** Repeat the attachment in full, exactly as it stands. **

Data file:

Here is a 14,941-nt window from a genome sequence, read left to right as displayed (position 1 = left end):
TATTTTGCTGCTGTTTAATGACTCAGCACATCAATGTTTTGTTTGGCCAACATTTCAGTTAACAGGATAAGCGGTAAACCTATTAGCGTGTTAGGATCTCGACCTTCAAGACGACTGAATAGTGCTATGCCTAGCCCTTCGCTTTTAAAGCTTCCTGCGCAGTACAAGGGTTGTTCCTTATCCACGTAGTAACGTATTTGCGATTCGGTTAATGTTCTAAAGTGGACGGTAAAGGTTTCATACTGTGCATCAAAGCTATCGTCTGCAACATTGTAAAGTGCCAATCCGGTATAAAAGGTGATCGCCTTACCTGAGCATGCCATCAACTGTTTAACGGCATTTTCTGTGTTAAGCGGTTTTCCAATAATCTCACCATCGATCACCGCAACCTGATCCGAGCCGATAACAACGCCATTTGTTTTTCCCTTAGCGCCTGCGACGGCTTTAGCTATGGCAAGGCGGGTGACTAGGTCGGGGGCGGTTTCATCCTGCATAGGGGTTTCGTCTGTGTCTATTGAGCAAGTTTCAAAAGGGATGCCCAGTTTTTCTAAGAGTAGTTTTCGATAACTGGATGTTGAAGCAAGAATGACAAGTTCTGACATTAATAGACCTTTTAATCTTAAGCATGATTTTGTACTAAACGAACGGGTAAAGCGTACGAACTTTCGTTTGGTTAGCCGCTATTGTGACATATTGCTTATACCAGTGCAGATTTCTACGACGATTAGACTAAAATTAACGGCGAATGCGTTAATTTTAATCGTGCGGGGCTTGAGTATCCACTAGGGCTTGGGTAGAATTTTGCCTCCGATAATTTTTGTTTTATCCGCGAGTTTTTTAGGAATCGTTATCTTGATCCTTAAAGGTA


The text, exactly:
Here is a 14,941-nt window from a genome sequence, read left to right as displayed (position 1 = left end):
TATTTTGCTGCTGTTTAATGACTCAGCACATCAATGTTTTGTTTGGCCAACATTTCAGTTAACAGGATAAGCGGTAAACCTATTAGCGTGTTAGGATCTCGACCTTCAAGACGACTGAATAGTGCTATGCCTAGCCCTTCGCTTTTAAAGCTTCCTGCGCAGTACAAGGGTTGTTCCTTATCCACGTAGTAACGTATTTGCGATTCGGTTAATGTTCTAAAGTGGACGGTAAAGGTTTCATACTGTGCATCAAAGCTATCGTCTGCAACATTGTAAAGTGCCAATCCGGTATAAAAGGTGATCGCCTTACCTGAGCATGCCATCAACTGTTTAACGGCATTTTCTGTGTTAAGCGGTTTTCCAATAATCTCACCATCGATCACCGCAACCTGATCCGAGCCGATAACAACGCCATTTGTTTTTCCCTTAGCGCCTGCGACGGCTTTAGCTATGGCAAGGCGGGTGACTAGGTCGGGGGCGGTTTCATCCTGCATAGGGGTTTCGTCTGTGTCTATTGAGCAAGTTTCAAAAGGGATGCCCAGTTTTTCTAAGAGTAGTTTTCGATAACTGGATGTTGAAGCAAGAATGACAAGTTCTGACATTAATAGACCTTTTAATCTTAAGCATGATTTTGTACTAAACGAACGGGTAAAGCGTACGAACTTTCGTTTGGTTAGCCGCTATTGTGACATATTGCTTATACCAGTGCAGATTTCTACGACGATTAGACTAAAATTAACGGCGAATGCGTTAATTTTAATCGTGCGGGGCTTGAGTATCCACTAGGGCTTGGGTAGAATTTTGCCTCCGATAATTTTTGTTTTATCCGCGAGTTTTTTAGGAATCGTTATCTTGATCCTTAAAGGTA